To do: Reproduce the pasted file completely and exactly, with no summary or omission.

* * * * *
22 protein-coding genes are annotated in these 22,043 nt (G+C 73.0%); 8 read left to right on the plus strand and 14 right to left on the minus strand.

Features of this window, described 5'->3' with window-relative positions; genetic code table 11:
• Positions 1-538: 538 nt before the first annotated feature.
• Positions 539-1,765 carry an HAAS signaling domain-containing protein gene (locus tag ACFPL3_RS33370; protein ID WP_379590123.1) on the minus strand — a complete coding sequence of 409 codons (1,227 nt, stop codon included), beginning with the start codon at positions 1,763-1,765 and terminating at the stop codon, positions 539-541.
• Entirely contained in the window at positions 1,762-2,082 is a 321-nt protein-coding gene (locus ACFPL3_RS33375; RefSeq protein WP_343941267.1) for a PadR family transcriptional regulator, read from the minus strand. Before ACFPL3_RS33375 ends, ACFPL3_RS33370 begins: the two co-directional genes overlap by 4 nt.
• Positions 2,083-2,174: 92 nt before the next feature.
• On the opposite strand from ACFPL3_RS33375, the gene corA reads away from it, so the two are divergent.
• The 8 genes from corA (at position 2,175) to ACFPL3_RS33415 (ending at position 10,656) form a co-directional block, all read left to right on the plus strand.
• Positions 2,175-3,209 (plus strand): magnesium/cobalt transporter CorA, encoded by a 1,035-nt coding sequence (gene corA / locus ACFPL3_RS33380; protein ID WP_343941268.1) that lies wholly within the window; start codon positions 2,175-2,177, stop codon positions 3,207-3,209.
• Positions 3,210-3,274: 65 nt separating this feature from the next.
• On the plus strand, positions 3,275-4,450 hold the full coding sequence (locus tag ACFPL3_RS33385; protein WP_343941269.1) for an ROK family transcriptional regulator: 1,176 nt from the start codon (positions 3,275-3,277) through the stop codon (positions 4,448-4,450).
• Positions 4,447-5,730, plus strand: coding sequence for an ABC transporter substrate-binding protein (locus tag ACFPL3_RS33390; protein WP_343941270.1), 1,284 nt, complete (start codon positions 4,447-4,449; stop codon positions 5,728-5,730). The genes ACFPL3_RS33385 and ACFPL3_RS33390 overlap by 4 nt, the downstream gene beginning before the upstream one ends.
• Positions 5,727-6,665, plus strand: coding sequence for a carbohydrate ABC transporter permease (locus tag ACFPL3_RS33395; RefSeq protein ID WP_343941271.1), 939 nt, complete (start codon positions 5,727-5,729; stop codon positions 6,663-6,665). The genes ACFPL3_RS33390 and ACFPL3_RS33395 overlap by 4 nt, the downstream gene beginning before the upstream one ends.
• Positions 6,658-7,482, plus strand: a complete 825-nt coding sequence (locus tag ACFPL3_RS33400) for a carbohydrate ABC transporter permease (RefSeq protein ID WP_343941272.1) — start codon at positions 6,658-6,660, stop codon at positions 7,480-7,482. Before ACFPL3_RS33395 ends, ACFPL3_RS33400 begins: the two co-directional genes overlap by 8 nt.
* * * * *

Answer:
22 protein-coding genes are annotated in these 22,043 nt (G+C 73.0%); 8 read left to right on the plus strand and 14 right to left on the minus strand.

Features of this window, described 5'->3' with window-relative positions; genetic code table 11:
• Positions 1-538: 538 nt before the first annotated feature.
• Positions 539-1,765 carry an HAAS signaling domain-containing protein gene (locus tag ACFPL3_RS33370; protein ID WP_379590123.1) on the minus strand — a complete coding sequence of 409 codons (1,227 nt, stop codon included), beginning with the start codon at positions 1,763-1,765 and terminating at the stop codon, positions 539-541.
• Entirely contained in the window at positions 1,762-2,082 is a 321-nt protein-coding gene (locus ACFPL3_RS33375; RefSeq protein WP_343941267.1) for a PadR family transcriptional regulator, read from the minus strand. Before ACFPL3_RS33375 ends, ACFPL3_RS33370 begins: the two co-directional genes overlap by 4 nt.
• Positions 2,083-2,174: 92 nt before the next feature.
• On the opposite strand from ACFPL3_RS33375, the gene corA reads away from it, so the two are divergent.
• The 8 genes from corA (at position 2,175) to ACFPL3_RS33415 (ending at position 10,656) form a co-directional block, all read left to right on the plus strand.
• Positions 2,175-3,209 (plus strand): magnesium/cobalt transporter CorA, encoded by a 1,035-nt coding sequence (gene corA / locus ACFPL3_RS33380; protein ID WP_343941268.1) that lies wholly within the window; start codon positions 2,175-2,177, stop codon positions 3,207-3,209.
• Positions 3,210-3,274: 65 nt separating this feature from the next.
• On the plus strand, positions 3,275-4,450 hold the full coding sequence (locus tag ACFPL3_RS33385; protein WP_343941269.1) for an ROK family transcriptional regulator: 1,176 nt from the start codon (positions 3,275-3,277) through the stop codon (positions 4,448-4,450).
• Positions 4,447-5,730, plus strand: coding sequence for an ABC transporter substrate-binding protein (locus tag ACFPL3_RS33390; protein WP_343941270.1), 1,284 nt, complete (start codon positions 4,447-4,449; stop codon positions 5,728-5,730). The genes ACFPL3_RS33385 and ACFPL3_RS33390 overlap by 4 nt, the downstream gene beginning before the upstream one ends.
• Positions 5,727-6,665, plus strand: coding sequence for a carbohydrate ABC transporter permease (locus tag ACFPL3_RS33395; RefSeq protein ID WP_343941271.1), 939 nt, complete (start codon positions 5,727-5,729; stop codon positions 6,663-6,665). The genes ACFPL3_RS33390 and ACFPL3_RS33395 overlap by 4 nt, the downstream gene beginning before the upstream one ends.
• Positions 6,658-7,482, plus strand: a complete 825-nt coding sequence (locus tag ACFPL3_RS33400) for a carbohydrate ABC transporter permease (RefSeq protein ID WP_343941272.1) — start codon at positions 6,658-6,660, stop codon at positions 7,480-7,482. Before ACFPL3_RS33395 ends, ACFPL3_RS33400 begins: the two co-directional genes overlap by 8 nt.